Take a moment to read that description again: What do you see? Is your person’s hair thinning? Do they stoop a little? Do they wear half-moon glasses down on their nose? Mine does. Yours might not. And that shouldn’t matter. 

A good relationship with your readers means that you are both making up much the same book. That you aren’t ruining the book they are making up as they read and they aren’t ruining the book you are making up as you write.

Good agents and editors understand readers so well, that they can often guess where readers might have problems with a writer’s manuscript. They help the writer build little bridges of meaning across the soggy bits. 

I’m going to talk to the Editor O’ My Dreams about my manuscript at the end of the week. I’m going to talk to my agent tomorrow…and I’ve just sent her two new manuscripts. I’m getting several people to read my Adventure Story With Dog – people with Army backgrounds to see if I’ve hit the right note. Lots of new readers, reading lots of new things. 

It’s pretty scary, sometimes. 

But it’s also very satisfying. Because the story doesn’t happen without the reader, the words on the page are not the story. The story only becomes real when the person reading it makes up their own corduroy-clad character, maybe one with bushy hair and a lop-sided bowtie. That’s when it lives, when it stops being ‘your book’ and becomes ‘their book’. 

Otherwise, it’s just a bunch of marks you’ve put on the page. It might be pretty. It might be just like you liked it. But there’s nobody smelling your roses. 


On Hiding



It’s not quite eight am and I’m already at work. My hair is still wet because I spent too much time writing to dry it. I think I might be about to deliver two manuscripts to my agent this week. One she’s seen and I’ve rewritten to her notes. The other is something brand new. 

For years, I’ve hardly given her anything. And now it’s all boom-boom-boom. 

The fact, is, as I finally realised last week, I’ve been hiding.

The writing life can be painful. Writers have lots and lots and lots of ways to hide. My way, for the past few years, has been not finishing anything. If I don’t finish anything, then nobody can publish anything and I don’t have to go through any more publishing pain. That’s been my (totally unacknowledged) strategy. 

My first hiding strategy as a writer was to write texts so entirely unreadable that they defied analysis. They twisted and turned with dizzying complexity. I was showing off, of course. But I was also hiding.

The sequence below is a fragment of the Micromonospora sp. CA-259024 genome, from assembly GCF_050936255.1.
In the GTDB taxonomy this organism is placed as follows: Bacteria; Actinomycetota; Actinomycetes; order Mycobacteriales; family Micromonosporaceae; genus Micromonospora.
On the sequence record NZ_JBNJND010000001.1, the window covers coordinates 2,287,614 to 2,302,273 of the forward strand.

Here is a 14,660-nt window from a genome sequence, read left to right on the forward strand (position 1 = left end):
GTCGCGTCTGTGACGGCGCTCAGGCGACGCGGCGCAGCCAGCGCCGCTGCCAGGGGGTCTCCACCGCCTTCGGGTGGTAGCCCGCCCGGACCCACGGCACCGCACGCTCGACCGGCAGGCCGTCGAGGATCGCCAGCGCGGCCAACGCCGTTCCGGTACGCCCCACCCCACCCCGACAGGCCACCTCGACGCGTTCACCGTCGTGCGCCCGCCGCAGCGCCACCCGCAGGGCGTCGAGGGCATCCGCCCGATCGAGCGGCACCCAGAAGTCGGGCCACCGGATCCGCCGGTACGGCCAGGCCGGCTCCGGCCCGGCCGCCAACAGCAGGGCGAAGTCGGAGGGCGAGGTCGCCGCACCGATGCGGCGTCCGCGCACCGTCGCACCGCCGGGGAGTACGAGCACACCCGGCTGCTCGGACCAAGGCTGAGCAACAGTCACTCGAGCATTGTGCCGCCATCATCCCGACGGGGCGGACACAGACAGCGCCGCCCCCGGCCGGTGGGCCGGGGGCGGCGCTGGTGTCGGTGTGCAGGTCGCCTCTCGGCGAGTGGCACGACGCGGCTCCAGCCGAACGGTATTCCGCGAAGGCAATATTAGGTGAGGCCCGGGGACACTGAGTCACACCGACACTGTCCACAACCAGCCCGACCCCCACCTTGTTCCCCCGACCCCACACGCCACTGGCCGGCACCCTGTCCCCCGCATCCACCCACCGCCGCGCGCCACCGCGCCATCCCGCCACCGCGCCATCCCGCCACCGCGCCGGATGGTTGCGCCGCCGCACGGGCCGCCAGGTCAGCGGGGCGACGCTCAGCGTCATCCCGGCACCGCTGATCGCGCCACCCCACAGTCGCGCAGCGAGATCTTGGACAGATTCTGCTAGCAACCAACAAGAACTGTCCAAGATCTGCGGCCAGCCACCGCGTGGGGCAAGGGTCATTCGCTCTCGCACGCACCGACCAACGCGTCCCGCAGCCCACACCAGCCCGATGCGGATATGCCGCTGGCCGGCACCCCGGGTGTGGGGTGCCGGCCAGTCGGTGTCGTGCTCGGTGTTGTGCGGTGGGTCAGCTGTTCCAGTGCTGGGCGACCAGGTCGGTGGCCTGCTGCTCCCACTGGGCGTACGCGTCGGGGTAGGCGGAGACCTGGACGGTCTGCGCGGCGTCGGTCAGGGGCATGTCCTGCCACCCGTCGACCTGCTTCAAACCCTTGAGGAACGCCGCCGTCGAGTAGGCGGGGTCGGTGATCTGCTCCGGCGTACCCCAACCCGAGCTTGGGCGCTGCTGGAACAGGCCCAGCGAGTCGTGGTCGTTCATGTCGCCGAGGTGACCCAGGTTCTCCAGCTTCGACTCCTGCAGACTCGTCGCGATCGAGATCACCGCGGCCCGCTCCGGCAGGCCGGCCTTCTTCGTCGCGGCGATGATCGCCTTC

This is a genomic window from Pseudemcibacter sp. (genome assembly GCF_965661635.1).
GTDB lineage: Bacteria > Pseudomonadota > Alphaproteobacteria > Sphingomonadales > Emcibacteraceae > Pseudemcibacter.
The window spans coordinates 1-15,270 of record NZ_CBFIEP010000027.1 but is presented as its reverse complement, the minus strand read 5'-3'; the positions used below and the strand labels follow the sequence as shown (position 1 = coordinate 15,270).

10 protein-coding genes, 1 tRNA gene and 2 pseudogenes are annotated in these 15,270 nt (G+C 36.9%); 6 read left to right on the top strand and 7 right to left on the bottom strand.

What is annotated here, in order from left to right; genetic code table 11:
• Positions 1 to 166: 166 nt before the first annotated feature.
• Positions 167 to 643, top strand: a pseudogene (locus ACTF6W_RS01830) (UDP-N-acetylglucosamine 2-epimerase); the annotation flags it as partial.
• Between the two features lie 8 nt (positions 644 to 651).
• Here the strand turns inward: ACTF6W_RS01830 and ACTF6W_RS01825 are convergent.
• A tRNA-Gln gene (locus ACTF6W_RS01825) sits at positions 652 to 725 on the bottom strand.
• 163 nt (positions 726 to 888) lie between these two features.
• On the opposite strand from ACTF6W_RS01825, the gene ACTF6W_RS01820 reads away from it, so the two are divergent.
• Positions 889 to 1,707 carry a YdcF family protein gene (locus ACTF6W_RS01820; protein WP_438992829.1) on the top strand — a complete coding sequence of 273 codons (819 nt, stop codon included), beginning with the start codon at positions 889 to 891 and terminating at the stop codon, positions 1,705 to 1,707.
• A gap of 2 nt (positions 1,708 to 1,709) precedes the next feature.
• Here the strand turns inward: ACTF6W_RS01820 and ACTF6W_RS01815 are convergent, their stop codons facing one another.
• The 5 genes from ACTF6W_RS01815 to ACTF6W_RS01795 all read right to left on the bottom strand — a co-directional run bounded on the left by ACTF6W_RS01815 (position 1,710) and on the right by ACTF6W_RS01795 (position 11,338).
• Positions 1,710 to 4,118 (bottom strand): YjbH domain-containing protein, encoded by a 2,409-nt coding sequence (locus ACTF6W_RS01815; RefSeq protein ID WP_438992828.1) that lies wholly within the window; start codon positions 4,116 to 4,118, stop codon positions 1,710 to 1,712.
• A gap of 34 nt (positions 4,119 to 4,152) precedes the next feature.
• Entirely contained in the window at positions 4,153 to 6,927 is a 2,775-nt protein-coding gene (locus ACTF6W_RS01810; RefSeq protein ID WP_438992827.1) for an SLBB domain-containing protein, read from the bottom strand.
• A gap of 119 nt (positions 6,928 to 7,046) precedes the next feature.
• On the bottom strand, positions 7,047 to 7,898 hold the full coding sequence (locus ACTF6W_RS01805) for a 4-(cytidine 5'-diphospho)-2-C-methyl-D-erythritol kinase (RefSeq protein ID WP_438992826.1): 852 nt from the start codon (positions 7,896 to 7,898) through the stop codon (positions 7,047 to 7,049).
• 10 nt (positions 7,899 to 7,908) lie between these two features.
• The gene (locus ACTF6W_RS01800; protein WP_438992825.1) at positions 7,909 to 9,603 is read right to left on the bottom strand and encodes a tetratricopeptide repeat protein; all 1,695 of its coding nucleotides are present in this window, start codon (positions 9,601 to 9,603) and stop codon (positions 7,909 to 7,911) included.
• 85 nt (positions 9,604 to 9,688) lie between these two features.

I see this in my MA students all the time. The most common way to hide is cramming in any number of unnecessary opacities in character and story…usually because the writer is hiding what they fear is an inadequate plot. Then there’s hiding behind characters or a strange point-of-view. Then there is the failure-to-commit-to-one-manuscript. The ‘I won’t write an ending, I’ll let the reader decide what happened,’ is perhaps my least favourite of the many ways writers hide, but it’s hard to say. The ways we hide are endless.

Writing reveals the limitations of your intellect. It reveals what we used to be comfortable with calling ‘your soul’. It reveals how you think and feel. If you do it properly, there’s really no hiding place. 

That’s what critics mean when they say a narrative is ‘honest’. It’s not that it’s non-fiction. It’s honest because the writer is not trying to hide.

Hiding is a pointless exercise. It’s like a big neon sign showing the way to your imperfections…and you don’t have to be perfect. You just have to do the best you can. If that was good enough for Homer and Milton and Austen and Byatt (who are all imperfect, too) it’s also good enough for you. 

And me.

So Little Time


I’m sorry not to write lately. I haven’t wanted to write much of anything. 

I’ve evidently got a heart condition – who knew? I’ve felt breathless most of my life, but I’ve been a bit extra breathless lately. Then I phoned my doctor to say I had some chest pain and the next thing I knew I was in the back of an ambulance. I have angina…and on Monday I’ll find out if it’s take-a-few-tablets angina or open-heart-surgery angina or something in between. They told me the finding out procedure kills one in 1000 people who have it. It starts heart attacks in 20 more. And in some, it causes strokes.